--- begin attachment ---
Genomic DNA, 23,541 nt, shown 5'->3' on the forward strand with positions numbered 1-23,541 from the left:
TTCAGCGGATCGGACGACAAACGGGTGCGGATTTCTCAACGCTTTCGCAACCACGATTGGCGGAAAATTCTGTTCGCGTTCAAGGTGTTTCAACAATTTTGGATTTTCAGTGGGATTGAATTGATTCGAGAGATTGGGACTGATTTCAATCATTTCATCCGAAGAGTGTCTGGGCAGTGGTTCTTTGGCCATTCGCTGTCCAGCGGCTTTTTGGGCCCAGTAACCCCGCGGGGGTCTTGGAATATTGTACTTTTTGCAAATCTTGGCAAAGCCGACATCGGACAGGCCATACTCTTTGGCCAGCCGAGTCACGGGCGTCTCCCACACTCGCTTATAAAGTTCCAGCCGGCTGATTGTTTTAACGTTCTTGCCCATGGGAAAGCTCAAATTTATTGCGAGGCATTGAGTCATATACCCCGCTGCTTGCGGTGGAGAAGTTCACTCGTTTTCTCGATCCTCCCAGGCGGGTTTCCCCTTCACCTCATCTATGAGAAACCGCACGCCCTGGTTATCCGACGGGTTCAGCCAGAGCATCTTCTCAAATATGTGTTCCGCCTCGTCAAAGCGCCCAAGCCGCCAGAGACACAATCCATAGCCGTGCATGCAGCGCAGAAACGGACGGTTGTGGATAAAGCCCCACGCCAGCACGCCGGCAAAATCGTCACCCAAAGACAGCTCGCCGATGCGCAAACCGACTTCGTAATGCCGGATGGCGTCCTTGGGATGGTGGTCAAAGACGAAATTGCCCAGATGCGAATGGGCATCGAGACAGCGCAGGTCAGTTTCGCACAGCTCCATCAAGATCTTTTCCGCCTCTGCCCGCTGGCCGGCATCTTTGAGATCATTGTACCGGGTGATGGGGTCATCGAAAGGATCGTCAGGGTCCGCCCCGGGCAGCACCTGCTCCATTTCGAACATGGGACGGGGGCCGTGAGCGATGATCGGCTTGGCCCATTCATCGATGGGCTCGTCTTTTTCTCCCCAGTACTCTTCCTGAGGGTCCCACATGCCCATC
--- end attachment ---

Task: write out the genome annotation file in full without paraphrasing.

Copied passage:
Genomic DNA, 23,541 nt, shown 5'->3' on the forward strand with positions numbered 1-23,541 from the left:
TTCAGCGGATCGGACGACAAACGGGTGCGGATTTCTCAACGCTTTCGCAACCACGATTGGCGGAAAATTCTGTTCGCGTTCAAGGTGTTTCAACAATTTTGGATTTTCAGTGGGATTGAATTGATTCGAGAGATTGGGACTGATTTCAATCATTTCATCCGAAGAGTGTCTGGGCAGTGGTTCTTTGGCCATTCGCTGTCCAGCGGCTTTTTGGGCCCAGTAACCCCGCGGGGGTCTTGGAATATTGTACTTTTTGCAAATCTTGGCAAAGCCGACATCGGACAGGCCATACTCTTTGGCCAGCCGAGTCACGGGCGTCTCCCACACTCGCTTATAAAGTTCCAGCCGGCTGATTGTTTTAACGTTCTTGCCCATGGGAAAGCTCAAATTTATTGCGAGGCATTGAGTCATATACCCCGCTGCTTGCGGTGGAGAAGTTCACTCGTTTTCTCGATCCTCCCAGGCGGGTTTCCCCTTCACCTCATCTATGAGAAACCGCACGCCCTGGTTATCCGACGGGTTCAGCCAGAGCATCTTCTCAAATATGTGTTCCGCCTCGTCAAAGCGCCCAAGCCGCCAGAGACACAATCCATAGCCGTGCATGCAGCGCAGAAACGGACGGTTGTGGATAAAGCCCCACGCCAGCACGCCGGCAAAATCGTCACCCAAAGACAGCTCGCCGATGCGCAAACCGACTTCGTAATGCCGGATGGCGTCCTTGGGATGGTGGTCAAAGACGAAATTGCCCAGATGCGAATGGGCATCGAGACAGCGCAGGTCAGTTTCGCACAGCTCCATCAAGATCTTTTCCGCCTCTGCCCGCTGGCCGGCATCTTTGAGATCATTGTACCGGGTGATGGGGTCATCGAAAGGATCGTCAGGGTCCGCCCCGGGCAGCACCTGCTCCATTTCGAACATGGGACGGGGGCCGTGAGCGATGATCGGCTTGGCCCATTCATCGATGGGCTCGTCTTTTTCTCCCCAGTACTCTTCCTGAGGGTCCCACATGCCCATC